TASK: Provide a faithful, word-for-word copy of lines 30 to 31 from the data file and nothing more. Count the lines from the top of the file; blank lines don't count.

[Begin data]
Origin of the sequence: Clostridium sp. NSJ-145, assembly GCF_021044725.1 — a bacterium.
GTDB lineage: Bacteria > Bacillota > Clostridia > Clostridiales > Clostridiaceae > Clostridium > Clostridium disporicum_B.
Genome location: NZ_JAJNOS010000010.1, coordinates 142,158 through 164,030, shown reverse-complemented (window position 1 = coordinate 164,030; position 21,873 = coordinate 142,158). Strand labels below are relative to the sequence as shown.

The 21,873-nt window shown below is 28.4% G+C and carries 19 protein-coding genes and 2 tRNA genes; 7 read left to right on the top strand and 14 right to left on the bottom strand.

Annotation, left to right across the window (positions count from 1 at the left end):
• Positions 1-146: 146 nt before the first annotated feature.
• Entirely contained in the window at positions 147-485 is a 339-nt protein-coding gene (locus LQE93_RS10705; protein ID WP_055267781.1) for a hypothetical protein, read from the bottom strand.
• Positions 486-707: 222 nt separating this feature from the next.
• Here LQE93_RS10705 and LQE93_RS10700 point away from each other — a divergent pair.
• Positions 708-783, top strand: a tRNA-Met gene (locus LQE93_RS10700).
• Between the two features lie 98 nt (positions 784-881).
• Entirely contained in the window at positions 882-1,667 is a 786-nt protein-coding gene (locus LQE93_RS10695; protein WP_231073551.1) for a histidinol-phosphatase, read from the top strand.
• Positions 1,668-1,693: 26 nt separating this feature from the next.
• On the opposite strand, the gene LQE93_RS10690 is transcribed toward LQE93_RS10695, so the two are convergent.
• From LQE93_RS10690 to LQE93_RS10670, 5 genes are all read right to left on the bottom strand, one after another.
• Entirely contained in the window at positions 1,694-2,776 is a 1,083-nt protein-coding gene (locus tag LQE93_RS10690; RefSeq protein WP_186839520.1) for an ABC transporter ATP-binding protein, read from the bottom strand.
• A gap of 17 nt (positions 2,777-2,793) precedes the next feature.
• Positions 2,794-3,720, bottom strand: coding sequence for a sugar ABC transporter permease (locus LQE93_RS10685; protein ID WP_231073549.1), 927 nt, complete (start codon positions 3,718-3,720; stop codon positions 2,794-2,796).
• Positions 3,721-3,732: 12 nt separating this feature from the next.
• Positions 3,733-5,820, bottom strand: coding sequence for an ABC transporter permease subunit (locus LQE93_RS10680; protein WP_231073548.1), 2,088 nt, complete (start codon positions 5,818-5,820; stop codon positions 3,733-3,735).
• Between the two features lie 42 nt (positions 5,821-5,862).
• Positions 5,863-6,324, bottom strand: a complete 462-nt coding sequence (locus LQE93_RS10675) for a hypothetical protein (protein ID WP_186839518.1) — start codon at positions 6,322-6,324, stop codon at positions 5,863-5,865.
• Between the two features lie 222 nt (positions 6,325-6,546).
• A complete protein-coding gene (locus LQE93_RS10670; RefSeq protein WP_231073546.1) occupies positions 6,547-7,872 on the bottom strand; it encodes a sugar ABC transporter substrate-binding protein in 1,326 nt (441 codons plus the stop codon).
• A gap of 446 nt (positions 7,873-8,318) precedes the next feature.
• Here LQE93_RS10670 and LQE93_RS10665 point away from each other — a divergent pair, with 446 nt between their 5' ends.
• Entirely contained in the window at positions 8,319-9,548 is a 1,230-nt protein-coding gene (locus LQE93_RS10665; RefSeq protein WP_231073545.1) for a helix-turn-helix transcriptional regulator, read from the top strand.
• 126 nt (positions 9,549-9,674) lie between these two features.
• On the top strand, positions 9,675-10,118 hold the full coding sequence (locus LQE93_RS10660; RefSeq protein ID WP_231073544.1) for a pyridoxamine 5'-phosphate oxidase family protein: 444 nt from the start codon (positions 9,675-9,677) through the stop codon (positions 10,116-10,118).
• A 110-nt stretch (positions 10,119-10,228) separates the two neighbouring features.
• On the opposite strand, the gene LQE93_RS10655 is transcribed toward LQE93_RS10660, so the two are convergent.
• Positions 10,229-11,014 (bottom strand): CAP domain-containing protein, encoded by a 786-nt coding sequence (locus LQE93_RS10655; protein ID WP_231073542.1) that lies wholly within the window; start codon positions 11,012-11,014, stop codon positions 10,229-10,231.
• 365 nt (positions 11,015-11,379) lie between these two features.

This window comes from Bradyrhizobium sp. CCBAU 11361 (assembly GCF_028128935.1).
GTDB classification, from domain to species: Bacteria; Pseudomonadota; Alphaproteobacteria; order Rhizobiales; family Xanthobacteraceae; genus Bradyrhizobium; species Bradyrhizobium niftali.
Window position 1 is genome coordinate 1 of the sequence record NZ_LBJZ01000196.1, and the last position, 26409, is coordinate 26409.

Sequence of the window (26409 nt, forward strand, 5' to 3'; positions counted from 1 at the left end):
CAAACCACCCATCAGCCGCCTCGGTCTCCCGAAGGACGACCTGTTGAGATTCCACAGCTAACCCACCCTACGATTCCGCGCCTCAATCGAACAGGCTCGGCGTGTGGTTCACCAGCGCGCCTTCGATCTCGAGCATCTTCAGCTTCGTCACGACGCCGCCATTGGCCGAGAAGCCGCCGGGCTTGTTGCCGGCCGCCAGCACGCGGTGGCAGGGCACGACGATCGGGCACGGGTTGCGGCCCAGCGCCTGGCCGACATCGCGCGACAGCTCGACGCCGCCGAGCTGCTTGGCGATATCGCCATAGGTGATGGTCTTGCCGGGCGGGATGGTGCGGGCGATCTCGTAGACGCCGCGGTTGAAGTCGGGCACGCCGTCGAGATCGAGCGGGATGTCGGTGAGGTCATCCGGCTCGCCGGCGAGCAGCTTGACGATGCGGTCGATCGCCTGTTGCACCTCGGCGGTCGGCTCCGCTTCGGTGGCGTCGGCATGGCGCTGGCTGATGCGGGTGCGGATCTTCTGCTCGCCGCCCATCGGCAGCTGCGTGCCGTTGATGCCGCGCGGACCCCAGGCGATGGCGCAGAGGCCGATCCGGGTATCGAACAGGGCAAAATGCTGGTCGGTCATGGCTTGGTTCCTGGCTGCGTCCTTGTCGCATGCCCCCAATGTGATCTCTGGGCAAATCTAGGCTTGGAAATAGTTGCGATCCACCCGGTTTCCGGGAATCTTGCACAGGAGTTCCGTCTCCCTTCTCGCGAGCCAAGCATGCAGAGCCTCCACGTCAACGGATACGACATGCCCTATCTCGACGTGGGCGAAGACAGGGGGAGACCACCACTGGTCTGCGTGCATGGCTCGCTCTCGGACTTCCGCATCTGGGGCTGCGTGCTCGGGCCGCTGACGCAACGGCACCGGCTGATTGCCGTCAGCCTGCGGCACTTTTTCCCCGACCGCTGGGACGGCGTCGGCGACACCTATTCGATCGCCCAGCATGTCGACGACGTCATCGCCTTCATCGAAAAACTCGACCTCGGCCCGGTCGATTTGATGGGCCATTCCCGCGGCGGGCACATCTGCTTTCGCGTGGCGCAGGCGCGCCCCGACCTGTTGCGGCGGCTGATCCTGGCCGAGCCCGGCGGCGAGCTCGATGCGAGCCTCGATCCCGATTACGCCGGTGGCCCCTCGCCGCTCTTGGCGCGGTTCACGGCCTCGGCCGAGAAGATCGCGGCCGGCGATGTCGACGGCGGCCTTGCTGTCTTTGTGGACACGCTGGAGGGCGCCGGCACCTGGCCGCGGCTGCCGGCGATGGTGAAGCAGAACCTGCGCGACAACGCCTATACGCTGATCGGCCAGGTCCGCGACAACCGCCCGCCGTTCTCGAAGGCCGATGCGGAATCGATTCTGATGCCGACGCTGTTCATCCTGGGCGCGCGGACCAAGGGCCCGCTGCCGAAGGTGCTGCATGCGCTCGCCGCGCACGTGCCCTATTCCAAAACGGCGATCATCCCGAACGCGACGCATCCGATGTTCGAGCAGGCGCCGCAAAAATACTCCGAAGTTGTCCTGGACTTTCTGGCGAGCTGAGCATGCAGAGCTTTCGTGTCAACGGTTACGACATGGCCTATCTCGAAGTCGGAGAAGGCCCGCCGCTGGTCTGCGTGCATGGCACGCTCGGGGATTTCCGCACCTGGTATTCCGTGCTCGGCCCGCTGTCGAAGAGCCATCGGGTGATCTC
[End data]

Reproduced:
• A 110-nt stretch (positions 10,119-10,228) separates the two neighbouring features.
• On the opposite strand, the gene LQE93_RS10655 is transcribed toward LQE93_RS10660, so the two are convergent.